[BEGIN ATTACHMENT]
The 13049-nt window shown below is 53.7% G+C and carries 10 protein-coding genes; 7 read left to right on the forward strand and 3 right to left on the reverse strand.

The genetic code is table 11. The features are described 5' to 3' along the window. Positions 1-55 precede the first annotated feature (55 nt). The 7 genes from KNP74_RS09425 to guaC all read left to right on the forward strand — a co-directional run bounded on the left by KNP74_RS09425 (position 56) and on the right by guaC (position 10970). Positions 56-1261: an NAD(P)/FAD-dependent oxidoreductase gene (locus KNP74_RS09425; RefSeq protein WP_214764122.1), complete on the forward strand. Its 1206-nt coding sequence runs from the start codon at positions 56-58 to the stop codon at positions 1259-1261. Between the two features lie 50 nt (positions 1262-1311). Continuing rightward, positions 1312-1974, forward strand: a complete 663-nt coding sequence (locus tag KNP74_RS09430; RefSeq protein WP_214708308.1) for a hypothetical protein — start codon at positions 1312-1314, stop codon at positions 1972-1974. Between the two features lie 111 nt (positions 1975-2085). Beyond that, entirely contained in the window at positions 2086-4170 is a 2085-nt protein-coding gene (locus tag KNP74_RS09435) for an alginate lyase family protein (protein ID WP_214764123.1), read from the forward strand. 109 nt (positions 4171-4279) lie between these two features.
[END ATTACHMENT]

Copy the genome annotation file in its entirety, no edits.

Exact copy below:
The 13049-nt window shown below is 53.7% G+C and carries 10 protein-coding genes; 7 read left to right on the forward strand and 3 right to left on the reverse strand.

The genetic code is table 11. The features are described 5' to 3' along the window. Positions 1-55 precede the first annotated feature (55 nt). The 7 genes from KNP74_RS09425 to guaC all read left to right on the forward strand — a co-directional run bounded on the left by KNP74_RS09425 (position 56) and on the right by guaC (position 10970). Positions 56-1261: an NAD(P)/FAD-dependent oxidoreductase gene (locus KNP74_RS09425; RefSeq protein WP_214764122.1), complete on the forward strand. Its 1206-nt coding sequence runs from the start codon at positions 56-58 to the stop codon at positions 1259-1261. Between the two features lie 50 nt (positions 1262-1311). Continuing rightward, positions 1312-1974, forward strand: a complete 663-nt coding sequence (locus tag KNP74_RS09430; RefSeq protein WP_214708308.1) for a hypothetical protein — start codon at positions 1312-1314, stop codon at positions 1972-1974. Between the two features lie 111 nt (positions 1975-2085). Beyond that, entirely contained in the window at positions 2086-4170 is a 2085-nt protein-coding gene (locus tag KNP74_RS09435) for an alginate lyase family protein (protein ID WP_214764123.1), read from the forward strand. 109 nt (positions 4171-4279) lie between these two features.